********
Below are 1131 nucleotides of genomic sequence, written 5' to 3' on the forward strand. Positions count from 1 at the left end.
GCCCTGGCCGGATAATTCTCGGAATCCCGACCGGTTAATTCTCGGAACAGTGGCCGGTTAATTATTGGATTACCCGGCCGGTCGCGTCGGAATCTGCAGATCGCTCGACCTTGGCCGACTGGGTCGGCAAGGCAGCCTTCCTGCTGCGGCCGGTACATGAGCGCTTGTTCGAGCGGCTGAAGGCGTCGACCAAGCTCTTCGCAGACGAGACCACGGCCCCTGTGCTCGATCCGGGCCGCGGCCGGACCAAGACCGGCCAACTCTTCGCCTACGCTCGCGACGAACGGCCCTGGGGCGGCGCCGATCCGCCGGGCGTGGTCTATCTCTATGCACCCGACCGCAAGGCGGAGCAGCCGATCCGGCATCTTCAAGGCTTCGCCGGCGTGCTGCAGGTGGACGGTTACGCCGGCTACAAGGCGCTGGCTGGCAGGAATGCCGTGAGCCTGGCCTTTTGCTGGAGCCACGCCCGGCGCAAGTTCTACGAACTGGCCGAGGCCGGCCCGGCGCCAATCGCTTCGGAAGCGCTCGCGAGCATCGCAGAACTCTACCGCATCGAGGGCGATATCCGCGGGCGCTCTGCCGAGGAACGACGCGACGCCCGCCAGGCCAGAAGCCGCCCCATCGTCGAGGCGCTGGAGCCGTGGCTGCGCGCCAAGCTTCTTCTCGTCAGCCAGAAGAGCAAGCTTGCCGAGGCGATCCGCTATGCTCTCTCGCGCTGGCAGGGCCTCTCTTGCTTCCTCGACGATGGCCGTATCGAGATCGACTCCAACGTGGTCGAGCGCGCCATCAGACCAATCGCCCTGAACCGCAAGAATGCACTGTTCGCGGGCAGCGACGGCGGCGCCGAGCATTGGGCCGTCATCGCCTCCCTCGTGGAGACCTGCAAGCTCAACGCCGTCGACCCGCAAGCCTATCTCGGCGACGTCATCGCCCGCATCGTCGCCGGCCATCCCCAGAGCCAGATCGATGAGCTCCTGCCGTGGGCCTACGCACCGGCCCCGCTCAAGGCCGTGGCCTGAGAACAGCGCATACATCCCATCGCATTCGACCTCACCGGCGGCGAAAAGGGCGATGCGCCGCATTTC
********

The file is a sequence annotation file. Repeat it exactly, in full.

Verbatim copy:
Below are 1131 nucleotides of genomic sequence, written 5' to 3' on the forward strand. Positions count from 1 at the left end.
GCCCTGGCCGGATAATTCTCGGAATCCCGACCGGTTAATTCTCGGAACAGTGGCCGGTTAATTATTGGATTACCCGGCCGGTCGCGTCGGAATCTGCAGATCGCTCGACCTTGGCCGACTGGGTCGGCAAGGCAGCCTTCCTGCTGCGGCCGGTACATGAGCGCTTGTTCGAGCGGCTGAAGGCGTCGACCAAGCTCTTCGCAGACGAGACCACGGCCCCTGTGCTCGATCCGGGCCGCGGCCGGACCAAGACCGGCCAACTCTTCGCCTACGCTCGCGACGAACGGCCCTGGGGCGGCGCCGATCCGCCGGGCGTGGTCTATCTCTATGCACCCGACCGCAAGGCGGAGCAGCCGATCCGGCATCTTCAAGGCTTCGCCGGCGTGCTGCAGGTGGACGGTTACGCCGGCTACAAGGCGCTGGCTGGCAGGAATGCCGTGAGCCTGGCCTTTTGCTGGAGCCACGCCCGGCGCAAGTTCTACGAACTGGCCGAGGCCGGCCCGGCGCCAATCGCTTCGGAAGCGCTCGCGAGCATCGCAGAACTCTACCGCATCGAGGGCGATATCCGCGGGCGCTCTGCCGAGGAACGACGCGACGCCCGCCAGGCCAGAAGCCGCCCCATCGTCGAGGCGCTGGAGCCGTGGCTGCGCGCCAAGCTTCTTCTCGTCAGCCAGAAGAGCAAGCTTGCCGAGGCGATCCGCTATGCTCTCTCGCGCTGGCAGGGCCTCTCTTGCTTCCTCGACGATGGCCGTATCGAGATCGACTCCAACGTGGTCGAGCGCGCCATCAGACCAATCGCCCTGAACCGCAAGAATGCACTGTTCGCGGGCAGCGACGGCGGCGCCGAGCATTGGGCCGTCATCGCCTCCCTCGTGGAGACCTGCAAGCTCAACGCCGTCGACCCGCAAGCCTATCTCGGCGACGTCATCGCCCGCATCGTCGCCGGCCATCCCCAGAGCCAGATCGATGAGCTCCTGCCGTGGGCCTACGCACCGGCCCCGCTCAAGGCCGTGGCCTGAGAACAGCGCATACATCCCATCGCATTCGACCTCACCGGCGGCGAAAAGGGCGATGCGCCGCATTTC